1894 - 1956
At the beginning of WWI, in his 3rd year at RMC, Bishop left the College to join the Army. In England, he transferred to the Royal Flying Corps, and trained first as an observer and then as a pilot. In France, between the Spring of 1917 and the Summer of 1918, "Billy" Bishop was credited with 72 air victories, and became Canada's official "war hero," having won the DSO and the VC, to which was added the DFC, Légion d'honneur and Croix de guerre. He was promoted to Major in charge of No 85 Squadron, "the Flying Foxes."
That summer, in an attempt to shelter him prior to the War's end - pilot life expectancy was 11 days - he was promoted to Lieutenant-Colonel as Officer Commanding-designate of the Canadian Air Force Section of the General Staff, and assigned to organize the new Canadian Flying Corps. Previously, he had been assigned to the British War Mission in Washington, DC to help the Americans build an air force. During this assignment, he also wrote his autobiography, Winged Warfare.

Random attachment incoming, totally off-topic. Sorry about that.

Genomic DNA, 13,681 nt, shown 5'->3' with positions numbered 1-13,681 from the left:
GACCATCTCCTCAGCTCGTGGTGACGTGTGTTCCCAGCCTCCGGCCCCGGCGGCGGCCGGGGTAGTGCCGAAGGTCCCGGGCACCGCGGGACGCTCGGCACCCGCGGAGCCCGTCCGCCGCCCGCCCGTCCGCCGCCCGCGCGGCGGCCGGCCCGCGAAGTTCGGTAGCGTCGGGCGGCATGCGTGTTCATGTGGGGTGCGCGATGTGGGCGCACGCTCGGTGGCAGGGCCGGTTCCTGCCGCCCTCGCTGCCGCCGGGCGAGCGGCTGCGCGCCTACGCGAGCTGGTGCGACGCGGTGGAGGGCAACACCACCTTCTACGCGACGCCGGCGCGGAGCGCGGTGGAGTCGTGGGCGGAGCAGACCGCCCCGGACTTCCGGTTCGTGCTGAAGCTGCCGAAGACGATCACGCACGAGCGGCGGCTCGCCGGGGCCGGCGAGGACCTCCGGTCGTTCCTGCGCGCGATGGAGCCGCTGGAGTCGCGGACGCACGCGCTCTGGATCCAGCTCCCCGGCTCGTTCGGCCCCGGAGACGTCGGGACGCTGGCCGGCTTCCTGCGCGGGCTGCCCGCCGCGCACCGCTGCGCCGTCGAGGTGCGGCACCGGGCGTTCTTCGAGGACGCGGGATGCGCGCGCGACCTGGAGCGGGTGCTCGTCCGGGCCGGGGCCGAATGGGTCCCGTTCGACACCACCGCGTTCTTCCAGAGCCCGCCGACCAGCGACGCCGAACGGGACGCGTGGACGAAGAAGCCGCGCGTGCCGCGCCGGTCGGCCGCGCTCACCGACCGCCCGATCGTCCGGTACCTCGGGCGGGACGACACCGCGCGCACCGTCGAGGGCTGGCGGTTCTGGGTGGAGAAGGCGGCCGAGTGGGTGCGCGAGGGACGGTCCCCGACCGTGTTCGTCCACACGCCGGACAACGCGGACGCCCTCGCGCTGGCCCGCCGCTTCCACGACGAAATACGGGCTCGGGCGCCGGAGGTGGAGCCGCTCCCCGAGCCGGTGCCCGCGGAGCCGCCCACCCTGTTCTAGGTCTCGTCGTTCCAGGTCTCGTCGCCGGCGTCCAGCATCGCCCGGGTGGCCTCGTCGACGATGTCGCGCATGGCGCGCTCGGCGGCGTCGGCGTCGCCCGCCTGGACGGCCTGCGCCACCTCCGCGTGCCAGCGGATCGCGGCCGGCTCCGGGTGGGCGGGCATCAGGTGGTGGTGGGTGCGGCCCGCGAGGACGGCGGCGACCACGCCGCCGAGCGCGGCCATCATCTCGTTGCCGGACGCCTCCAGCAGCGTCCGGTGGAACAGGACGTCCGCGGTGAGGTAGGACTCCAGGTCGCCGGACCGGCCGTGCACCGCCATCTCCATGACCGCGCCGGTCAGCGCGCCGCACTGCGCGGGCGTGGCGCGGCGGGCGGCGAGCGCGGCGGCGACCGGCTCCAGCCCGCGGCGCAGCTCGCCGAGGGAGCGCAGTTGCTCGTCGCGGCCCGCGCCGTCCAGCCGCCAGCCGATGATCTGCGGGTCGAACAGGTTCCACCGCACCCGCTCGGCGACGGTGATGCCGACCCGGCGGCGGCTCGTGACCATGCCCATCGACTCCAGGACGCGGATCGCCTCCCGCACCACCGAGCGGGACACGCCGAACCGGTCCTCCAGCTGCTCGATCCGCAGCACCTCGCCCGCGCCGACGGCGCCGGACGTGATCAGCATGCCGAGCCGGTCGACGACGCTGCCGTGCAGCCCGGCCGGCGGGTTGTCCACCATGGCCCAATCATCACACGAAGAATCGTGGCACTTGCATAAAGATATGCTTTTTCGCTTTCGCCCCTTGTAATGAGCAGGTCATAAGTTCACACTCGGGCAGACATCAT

Bishop worked in the aviation industry in Canada and Britain between the wars and, in 1938, he was made Honorary Air Marshal of the RCAF, in charge of recruitment. He created a system for training pilots across Canada, and became instrumental in setting up the British Commonwealth Air Training Plan, which trained over 130,000 airmen in WWII. During the war, he also starred as himself in Captains of the Clouds, a Hollywood tribute to the RCAF. He was made a Companion of the Order of the Bath in 1944. After the war, Bishop's efforts to establish organization in the burgeoning field of aviation led to the formation of the International Civil Aviation Organization (ICAO). His second book, Winged Peace, advocated international control of global air power.
WWI flying ace and war hero, pioneer of the RCAF, British Commonwealth Air Training Plan and International Civil Aviation Organization.